Working from the road, including taking phone calls, may be inevitable. But there are some etiquette problems you should try to avoid.
When you’re carpooling and taking calls in the car, it’s only proper to share the talk time. Now, I’m not saying you need a sticker chart indicating who can talk and when. However, a mutual understanding of one’s time is key—regardless of who is driving. For example, Clint has a conference call at 9 a.m. that may go an hour. During this time, it’s proper for Will to not take a call too. Understanding that you’re on a schedule-system, if someone has a major priority over they other, someone may have to be flexible with their plans. Yet emergencies come up that change your set calendar of car conference calls, so as I said, you have to be flexible. If Clint is driving an on a call, and Will (in the passenger seat) has to take an urgent call, then Clint has to pull over, allowing Will to take the call outside. I recommend a parking lot but if need be, then it’s the shoulder of the highway. Hey, making time for business isn’t is always so easy, folks.
Tip #3: Use You Mute Button!
I do not want to mistake John from accounting for Darth Vader.
There are two things that bother me more than anything else on a conference call; heavy breathing and background noise. First, the breathing issue: Be it from allergies or just being a “heavy breather” (yes, it’s a thing), I do not want to mistake John from accounting for Darth Vader. If you’re a heavy breather, you don’t have to make out with the receiver to be heard. Step back, and count to ten backwards, in your head! OK, now the biggie—use the mute button when you're not talking. The mute button is the most powerful function on a cell phone to make you sound professional and “together.” If you have to sneeze, you mute the phone. Need to converse with colleagues in the room about the call going on? You mute the phone. And if you’re in the car while taking a conference call, you MUTE THE FLIPPIN’ PHONE! Sure the background noise may not be as distracting to you (the driver or passenger) but for others on the phone it sounds like you’re in a wind tunnel, holding a microphone over your head.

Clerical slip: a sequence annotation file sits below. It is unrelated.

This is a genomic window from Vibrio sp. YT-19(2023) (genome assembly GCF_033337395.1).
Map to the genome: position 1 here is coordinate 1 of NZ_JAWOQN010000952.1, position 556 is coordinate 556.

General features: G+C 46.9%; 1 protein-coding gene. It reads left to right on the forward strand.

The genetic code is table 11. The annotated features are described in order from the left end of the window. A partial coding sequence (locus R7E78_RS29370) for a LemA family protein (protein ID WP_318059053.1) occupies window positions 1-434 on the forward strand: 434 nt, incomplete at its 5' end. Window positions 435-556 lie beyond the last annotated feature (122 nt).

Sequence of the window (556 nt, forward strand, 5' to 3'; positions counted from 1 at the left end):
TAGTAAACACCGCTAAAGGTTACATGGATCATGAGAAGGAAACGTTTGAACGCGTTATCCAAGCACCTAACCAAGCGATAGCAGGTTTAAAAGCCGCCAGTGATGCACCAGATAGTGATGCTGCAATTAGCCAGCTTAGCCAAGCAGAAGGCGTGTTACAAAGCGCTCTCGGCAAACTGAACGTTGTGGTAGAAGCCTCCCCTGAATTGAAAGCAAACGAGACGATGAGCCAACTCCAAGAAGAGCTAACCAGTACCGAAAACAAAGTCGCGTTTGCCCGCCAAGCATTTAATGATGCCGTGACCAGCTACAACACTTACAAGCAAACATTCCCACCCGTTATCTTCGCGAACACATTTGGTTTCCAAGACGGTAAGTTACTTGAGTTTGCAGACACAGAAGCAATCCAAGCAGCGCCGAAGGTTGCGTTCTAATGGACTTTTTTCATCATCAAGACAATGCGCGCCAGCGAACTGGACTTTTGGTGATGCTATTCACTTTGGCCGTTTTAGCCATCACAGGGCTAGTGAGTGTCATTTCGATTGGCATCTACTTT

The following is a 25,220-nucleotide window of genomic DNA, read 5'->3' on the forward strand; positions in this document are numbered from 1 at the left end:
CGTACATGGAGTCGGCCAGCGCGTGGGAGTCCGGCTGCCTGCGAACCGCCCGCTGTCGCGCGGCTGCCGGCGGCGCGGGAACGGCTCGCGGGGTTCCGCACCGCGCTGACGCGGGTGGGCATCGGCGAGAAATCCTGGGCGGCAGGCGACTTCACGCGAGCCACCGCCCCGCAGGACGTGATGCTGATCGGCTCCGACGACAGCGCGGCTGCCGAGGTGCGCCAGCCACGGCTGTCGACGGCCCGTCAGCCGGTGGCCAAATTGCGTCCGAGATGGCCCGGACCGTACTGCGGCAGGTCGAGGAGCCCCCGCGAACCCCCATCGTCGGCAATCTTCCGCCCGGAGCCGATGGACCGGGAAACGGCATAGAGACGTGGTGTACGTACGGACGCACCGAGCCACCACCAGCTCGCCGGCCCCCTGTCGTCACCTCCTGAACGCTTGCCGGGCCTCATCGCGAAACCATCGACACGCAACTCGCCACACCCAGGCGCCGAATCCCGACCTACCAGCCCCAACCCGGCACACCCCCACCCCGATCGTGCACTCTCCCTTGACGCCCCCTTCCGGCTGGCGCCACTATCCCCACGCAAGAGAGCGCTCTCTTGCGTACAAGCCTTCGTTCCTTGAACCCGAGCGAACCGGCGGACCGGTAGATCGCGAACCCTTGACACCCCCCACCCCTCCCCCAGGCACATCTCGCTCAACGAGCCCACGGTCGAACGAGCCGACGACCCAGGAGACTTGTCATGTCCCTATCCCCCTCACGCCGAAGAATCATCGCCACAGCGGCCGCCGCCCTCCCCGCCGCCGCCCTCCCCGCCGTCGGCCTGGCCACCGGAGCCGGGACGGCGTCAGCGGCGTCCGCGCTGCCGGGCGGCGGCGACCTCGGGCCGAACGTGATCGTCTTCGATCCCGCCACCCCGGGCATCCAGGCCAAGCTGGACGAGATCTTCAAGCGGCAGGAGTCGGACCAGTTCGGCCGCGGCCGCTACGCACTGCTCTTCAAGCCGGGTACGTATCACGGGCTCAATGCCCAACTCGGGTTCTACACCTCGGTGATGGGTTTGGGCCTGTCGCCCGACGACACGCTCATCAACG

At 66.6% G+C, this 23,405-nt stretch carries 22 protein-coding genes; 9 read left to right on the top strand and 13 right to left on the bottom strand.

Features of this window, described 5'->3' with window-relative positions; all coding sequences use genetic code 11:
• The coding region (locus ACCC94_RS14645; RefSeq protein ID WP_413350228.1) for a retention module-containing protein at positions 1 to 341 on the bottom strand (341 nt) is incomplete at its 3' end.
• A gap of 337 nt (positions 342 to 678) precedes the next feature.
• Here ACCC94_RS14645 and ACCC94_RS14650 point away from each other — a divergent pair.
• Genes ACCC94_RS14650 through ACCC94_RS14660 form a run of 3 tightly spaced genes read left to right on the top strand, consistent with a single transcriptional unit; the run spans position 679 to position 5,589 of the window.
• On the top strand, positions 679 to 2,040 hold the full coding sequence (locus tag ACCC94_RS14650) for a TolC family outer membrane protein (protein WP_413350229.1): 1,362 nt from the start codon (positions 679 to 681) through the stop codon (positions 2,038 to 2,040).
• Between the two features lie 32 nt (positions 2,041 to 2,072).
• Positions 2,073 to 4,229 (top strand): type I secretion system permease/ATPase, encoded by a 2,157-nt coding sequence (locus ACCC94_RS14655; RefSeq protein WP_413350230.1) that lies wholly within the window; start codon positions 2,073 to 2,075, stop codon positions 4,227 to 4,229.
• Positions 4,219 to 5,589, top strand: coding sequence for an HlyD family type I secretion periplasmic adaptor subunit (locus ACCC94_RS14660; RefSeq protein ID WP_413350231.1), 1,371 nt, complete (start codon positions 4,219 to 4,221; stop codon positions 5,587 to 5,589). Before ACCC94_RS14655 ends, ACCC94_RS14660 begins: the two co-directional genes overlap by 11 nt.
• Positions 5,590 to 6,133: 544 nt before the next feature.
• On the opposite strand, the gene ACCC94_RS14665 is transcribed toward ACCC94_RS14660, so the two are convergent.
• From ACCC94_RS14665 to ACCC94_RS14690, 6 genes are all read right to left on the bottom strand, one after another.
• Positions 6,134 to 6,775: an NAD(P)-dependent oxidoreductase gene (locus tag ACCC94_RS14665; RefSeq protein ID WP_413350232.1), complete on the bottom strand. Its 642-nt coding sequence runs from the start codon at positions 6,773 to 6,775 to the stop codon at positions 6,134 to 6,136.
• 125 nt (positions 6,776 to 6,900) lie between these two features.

Now, even though I highly stress not touching your phone or using your hands to do anything other than driving, you can press the mute button. Here’s how it works, first, as I said above, you have to announce that you’re driving. Something like, “Please excuse any background noise, but I’ll be on mute when I’m not talking.” Then—be it from the steering wheel or already mounted cell phone holder—you can easily press mute on and off. When you do this is shows several things about your professionalism. For one, that you value the call and their time and even though you’re out of pocket right now, you still don’t want to miss the call. Secondly, that you’re driven (no pun intended) to be available wherever, and whenever. As well, in the case of the background noise, you know that it’s distracting and what to limit anything that could sidetrack the focus of the conversation. All these things add up in the perception of folks on the other line.
In the end, I can’t stress enough how terrible it is to be distracted when driving. Not everything is an emergency. So if you are going to take call, only do so with a Bluetooth system, with both hands on the wheel and eyes on the road.
As always, if you have another manners question, I look forward to hearing from you at firstname.lastname@example.org. Follow me on Twitter @MannersQDT, and of course, check back next week for more Modern Manners Guy tips for a more polite life.
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